101. A real informative blog like this is an exceptionally cool helping resource for a needy information seeker like me! Thanks a lot
    Shuvo,
    Clipping Path

  102. Thank you, thank you, thank you. I needed this tonight, as I just completed my nursing wean this week. My sweet friend has followed your blog and told me to check this post out, and it’s so comforting to hear of a light at the end of the tunnel!

  103. Thank you SO SO SO much for your telling your story. I will admit that I too have been critical of people dealing with depression in the past (many of which have been my own family members). Unfortunately karma can be kinda a bitch haha! Your story brought me out of the tail end of my depression, and I was amazed to see the parallels between your story and my life at this point. You have given me HOPE beyond words, and what at gift for someone who has felt hopeless the last few weeks. Thank you darling! Thank you, thank you, from the bottom of my heart.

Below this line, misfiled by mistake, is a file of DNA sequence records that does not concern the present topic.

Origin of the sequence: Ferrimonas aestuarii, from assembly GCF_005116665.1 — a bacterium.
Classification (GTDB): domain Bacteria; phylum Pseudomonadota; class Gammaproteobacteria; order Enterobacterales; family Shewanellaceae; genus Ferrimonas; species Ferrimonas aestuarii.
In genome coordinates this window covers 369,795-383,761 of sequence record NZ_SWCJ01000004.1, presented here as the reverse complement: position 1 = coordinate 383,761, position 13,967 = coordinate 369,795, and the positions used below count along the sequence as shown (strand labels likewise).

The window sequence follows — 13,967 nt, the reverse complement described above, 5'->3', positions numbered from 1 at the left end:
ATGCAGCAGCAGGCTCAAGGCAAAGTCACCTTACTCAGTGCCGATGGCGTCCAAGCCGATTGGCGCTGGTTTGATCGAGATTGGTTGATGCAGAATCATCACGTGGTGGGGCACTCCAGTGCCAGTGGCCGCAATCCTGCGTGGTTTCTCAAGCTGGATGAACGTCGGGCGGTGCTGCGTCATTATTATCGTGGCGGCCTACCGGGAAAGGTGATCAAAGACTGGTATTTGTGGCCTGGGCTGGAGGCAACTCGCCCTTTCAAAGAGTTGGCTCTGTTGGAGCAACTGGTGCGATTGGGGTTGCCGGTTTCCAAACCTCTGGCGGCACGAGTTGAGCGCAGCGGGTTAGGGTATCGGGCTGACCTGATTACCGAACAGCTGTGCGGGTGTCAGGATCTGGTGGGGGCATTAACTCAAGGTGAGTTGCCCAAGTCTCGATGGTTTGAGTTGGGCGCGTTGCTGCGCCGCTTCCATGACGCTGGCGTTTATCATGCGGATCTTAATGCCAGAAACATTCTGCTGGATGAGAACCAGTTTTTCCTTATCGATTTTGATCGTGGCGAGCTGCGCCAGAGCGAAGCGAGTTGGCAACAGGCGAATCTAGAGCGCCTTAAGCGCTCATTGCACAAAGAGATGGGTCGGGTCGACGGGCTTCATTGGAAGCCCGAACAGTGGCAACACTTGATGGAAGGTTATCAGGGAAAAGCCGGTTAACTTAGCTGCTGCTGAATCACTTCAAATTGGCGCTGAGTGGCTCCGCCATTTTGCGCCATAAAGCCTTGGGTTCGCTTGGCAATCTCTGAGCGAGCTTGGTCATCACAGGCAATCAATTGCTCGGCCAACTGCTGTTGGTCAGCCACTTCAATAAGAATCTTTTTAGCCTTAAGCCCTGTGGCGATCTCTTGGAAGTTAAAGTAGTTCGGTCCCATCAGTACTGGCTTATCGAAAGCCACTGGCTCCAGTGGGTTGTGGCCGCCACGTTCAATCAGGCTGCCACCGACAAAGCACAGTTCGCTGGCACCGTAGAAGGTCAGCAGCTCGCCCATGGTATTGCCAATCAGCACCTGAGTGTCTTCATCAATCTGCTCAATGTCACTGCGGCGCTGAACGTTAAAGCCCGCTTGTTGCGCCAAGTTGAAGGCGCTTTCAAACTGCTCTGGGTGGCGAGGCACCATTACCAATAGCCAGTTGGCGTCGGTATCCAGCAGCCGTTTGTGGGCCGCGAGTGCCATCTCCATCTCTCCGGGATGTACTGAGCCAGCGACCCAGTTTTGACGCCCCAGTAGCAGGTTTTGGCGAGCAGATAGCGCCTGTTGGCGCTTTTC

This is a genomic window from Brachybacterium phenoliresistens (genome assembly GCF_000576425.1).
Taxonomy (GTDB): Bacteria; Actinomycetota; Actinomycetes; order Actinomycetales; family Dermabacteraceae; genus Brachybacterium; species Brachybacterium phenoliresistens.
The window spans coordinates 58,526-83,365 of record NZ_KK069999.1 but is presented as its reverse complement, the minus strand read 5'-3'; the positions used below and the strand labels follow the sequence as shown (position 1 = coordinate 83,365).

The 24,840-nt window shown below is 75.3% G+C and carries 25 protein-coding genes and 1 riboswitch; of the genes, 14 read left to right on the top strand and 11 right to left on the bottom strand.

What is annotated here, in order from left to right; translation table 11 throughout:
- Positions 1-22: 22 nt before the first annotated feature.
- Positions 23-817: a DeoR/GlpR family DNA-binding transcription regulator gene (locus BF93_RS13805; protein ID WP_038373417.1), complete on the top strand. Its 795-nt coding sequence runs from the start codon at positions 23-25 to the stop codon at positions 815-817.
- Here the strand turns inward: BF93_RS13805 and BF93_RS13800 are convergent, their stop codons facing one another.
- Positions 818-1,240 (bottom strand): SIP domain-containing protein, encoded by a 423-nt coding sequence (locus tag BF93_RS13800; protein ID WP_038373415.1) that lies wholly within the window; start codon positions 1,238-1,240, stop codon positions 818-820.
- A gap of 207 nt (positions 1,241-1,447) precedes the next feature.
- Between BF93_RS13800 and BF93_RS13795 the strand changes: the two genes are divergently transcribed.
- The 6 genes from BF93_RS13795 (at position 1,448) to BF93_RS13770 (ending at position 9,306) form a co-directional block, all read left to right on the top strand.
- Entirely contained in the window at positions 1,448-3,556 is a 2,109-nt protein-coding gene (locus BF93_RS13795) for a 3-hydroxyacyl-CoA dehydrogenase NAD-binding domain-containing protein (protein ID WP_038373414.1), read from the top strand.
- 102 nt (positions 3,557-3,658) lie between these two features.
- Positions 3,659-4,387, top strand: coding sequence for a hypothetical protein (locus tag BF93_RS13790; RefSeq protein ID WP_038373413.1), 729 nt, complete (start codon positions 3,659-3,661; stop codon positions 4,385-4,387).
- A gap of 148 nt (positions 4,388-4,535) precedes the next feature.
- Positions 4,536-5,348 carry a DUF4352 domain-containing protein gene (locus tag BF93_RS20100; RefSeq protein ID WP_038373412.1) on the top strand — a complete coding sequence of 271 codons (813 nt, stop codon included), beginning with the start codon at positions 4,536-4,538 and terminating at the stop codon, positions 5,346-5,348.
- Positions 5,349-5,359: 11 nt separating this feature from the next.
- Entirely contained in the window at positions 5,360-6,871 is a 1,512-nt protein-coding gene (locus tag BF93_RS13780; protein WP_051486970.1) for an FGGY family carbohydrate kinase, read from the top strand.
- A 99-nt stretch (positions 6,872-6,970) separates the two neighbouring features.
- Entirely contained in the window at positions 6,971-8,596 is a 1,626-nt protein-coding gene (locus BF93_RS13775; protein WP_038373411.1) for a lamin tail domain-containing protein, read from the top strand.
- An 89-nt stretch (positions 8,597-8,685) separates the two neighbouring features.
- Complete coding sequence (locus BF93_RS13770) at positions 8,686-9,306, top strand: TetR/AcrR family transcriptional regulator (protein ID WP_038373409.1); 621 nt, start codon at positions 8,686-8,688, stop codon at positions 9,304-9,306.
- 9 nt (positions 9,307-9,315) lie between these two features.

104. Thank you so much for writing this! I’ve been going mad trying to figure out what’s been wrong with me lately – I’ve been feeling depressed, hopeless, and like I can’t be a mom to my kids. I’m usually very energetic & generally happy. I finally got a clue today when I woke up from a nap, engorged bc we are in the process of weaning, and I pictured my son & the way his sweet little face looks when he nurses & I started sobbing & feeling so sad that he was the last baby I’d ever breastfeed & the last baby I’d ever have. These two milestones were things I was VERY happy about just weeks ago! So I googled “grieving and weaning” and I found your blog post. Your words described my struggles exactly. So today just honoring & recognizing my grief has seemed to relieve the depression & sadness I’ve been feeling. Thank you for your honesty & eloquence in describing something that no one talks about or even recognizes as a potential emotional pitfall.